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              • #9
                Thanks, everyone. That's probably enough on this. Takeaway: get the real stuff. I can do that
                Phoenix, AZ
                Zone 9b
                Hot, mostly

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                • #10
                  That's what I would do. The green stuff isn't alive it's dyed. If you can get New Zeland moss (best) or from Chile (second best). Longer fiber is normally better since it allows more air and is fluffier.
                  The most amazing stuff of all is living, long fiber from a bog (it doesn't matter where). I have seen miracles with that stuff. It is on my to go list to find some and keep it growing.
                  NC Zone 7a-b

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                  • #11
                    Originally posted by WillsC View Post
                    That looks like sphagnum moss to me, it is just alive. You would be better off to get the dry compressed bale as you get a lot more. Just go to lowes, they have it in the garden section by the orchid stuff. Will look like this. http://www.lowes.com/pd_63195-1300-N...rchid+sphagnum They will have a couple of different brands. Look at the bales closely and go with whatever brand has less grass in it. You will see the grass mixed in as the blades of the grass are tan also but flat strands. [ATTACH=CONFIG]n52610[/ATTACH]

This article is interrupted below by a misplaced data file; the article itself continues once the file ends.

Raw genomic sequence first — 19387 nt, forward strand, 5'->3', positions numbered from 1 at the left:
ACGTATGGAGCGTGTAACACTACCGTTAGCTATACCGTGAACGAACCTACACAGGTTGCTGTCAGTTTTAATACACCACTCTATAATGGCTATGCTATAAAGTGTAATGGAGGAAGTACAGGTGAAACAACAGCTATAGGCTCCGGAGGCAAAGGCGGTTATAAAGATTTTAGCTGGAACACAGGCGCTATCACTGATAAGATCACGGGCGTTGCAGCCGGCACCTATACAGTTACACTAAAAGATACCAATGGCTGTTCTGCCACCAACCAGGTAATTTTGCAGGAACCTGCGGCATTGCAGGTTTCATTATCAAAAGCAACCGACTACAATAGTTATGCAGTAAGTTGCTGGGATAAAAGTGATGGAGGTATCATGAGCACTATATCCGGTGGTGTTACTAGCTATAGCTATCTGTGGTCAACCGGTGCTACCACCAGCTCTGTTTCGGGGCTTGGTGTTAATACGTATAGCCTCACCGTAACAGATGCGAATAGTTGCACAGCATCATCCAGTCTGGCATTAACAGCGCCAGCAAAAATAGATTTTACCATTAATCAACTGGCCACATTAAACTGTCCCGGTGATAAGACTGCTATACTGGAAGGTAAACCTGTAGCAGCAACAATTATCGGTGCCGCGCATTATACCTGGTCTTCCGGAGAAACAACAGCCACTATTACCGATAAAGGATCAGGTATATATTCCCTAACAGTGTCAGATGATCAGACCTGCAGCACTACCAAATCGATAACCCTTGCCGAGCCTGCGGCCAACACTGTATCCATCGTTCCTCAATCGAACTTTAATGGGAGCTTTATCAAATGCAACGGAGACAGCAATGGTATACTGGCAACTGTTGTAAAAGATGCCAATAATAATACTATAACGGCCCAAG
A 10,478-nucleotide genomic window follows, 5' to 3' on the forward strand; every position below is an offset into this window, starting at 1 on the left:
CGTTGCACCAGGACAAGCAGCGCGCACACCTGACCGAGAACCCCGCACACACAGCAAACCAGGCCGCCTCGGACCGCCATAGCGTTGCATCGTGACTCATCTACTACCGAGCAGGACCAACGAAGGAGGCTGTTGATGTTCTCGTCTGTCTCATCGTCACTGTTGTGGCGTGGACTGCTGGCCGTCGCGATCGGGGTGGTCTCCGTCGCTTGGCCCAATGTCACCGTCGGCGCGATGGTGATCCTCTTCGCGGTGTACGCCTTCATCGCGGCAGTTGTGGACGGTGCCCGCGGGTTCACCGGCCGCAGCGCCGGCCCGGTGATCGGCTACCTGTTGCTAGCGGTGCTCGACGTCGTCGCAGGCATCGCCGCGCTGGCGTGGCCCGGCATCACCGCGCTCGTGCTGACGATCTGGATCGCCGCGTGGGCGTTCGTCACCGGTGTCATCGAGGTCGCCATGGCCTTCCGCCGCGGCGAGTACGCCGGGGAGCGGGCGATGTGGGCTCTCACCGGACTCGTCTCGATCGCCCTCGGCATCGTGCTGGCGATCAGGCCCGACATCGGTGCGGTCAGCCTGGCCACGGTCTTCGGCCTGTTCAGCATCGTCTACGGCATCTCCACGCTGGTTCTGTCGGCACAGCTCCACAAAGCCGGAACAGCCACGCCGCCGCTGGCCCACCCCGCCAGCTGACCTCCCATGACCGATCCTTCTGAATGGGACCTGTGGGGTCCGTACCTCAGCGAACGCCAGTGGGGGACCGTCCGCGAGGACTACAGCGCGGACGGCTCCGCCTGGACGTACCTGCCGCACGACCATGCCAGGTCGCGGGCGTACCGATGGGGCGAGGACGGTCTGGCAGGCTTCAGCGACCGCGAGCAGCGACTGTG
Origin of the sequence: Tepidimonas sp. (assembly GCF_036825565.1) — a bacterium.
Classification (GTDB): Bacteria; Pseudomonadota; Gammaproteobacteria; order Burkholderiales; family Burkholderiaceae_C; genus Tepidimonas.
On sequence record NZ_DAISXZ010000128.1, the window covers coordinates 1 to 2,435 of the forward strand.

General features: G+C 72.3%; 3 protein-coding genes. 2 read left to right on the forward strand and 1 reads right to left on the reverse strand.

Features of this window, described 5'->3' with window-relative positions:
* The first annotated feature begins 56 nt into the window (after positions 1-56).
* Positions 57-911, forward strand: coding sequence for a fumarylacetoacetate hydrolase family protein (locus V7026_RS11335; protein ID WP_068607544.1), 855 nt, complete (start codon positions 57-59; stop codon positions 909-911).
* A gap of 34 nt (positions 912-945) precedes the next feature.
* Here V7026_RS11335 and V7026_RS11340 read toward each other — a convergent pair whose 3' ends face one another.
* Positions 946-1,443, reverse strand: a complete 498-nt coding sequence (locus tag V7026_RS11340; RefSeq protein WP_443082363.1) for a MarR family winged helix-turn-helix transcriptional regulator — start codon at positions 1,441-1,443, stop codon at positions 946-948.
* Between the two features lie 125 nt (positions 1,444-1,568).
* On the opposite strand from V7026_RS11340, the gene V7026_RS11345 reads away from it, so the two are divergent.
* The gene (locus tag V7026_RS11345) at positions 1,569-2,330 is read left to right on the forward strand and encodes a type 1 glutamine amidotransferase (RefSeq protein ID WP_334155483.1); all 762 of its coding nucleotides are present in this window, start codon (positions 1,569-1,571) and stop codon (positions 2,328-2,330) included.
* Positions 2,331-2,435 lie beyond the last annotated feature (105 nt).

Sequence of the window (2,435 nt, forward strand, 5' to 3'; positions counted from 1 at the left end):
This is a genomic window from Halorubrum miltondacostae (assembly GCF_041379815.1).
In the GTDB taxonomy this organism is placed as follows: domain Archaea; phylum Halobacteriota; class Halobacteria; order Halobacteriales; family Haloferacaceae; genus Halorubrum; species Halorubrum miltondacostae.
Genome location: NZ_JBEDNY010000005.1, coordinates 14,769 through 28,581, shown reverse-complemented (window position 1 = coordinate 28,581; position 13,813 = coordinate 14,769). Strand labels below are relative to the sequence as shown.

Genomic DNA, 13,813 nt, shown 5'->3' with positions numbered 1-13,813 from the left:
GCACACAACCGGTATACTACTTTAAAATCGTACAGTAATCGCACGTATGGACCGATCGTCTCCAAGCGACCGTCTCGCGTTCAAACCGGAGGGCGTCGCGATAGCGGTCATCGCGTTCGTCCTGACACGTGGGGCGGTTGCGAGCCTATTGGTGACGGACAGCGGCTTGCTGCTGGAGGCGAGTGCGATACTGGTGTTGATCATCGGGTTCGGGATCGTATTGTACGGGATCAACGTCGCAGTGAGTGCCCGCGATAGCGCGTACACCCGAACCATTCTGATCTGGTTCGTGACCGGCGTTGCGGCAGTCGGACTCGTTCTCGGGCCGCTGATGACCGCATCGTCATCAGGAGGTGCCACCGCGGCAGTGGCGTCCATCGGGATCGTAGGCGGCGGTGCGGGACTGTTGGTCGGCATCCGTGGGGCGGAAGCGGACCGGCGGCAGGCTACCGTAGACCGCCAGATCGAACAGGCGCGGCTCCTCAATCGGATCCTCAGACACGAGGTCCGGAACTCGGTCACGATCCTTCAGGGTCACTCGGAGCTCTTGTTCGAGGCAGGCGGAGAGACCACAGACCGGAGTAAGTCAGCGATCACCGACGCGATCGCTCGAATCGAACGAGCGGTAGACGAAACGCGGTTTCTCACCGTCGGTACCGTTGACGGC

Per WillsC, I acquired the Orchid Moss brick, in addition to a bag of Lowes-carried Mosser Lee "Long Fibered Sphagnum Moss." Then I let my inner geek/control freak take over and did a side-by-side rooting comparison of three different media: the two above-mentioned mosses, plus coconut coir. Semi-controlled by using near-identical diameter cuttings of the same variety (Desert King), all contained within separate plastic shoeboxes, all kept at the identical temp, and all kept barely moist. Result: after 11 days, the cutting in the "cheap" sphagnum moss (lots of grass, twigs and other contaminants, by the way) has shown explosive root growth from all nodes, the "high-quality" Orchid Moss cutting is barely showing any initials and the cutting in coir shows precisely zero rooting activity. There is a correlation with regard to humidity of the media; the cheapest moss seems to be the moistest, and the coir seems to give up moisture most readily and needs to be spritzed with a little water almost every other day. Another correlation is with density; the coir of course is densest; the cheap sphagnum is airiest. And FWIW, each time I take the temps (with a meat thermometer), the coir is 2 degrees warmer than the mosses, 77 v 75. I don't understand that at all, they are all burrito-ed within an old electric blanket on one setting

                    I dunno, at this point, the mosses are giving the craved-for feedback. The coir, not so much. All are doing a fine job with regard to any molding; there is none

                    And therein is the noob's contribution to the way of the Fig
                    Phoenix, AZ
                    Zone 9b
                    Hot, mostly

                    Comment


                    • #12
                      Originally posted by Esteban_McFig View Post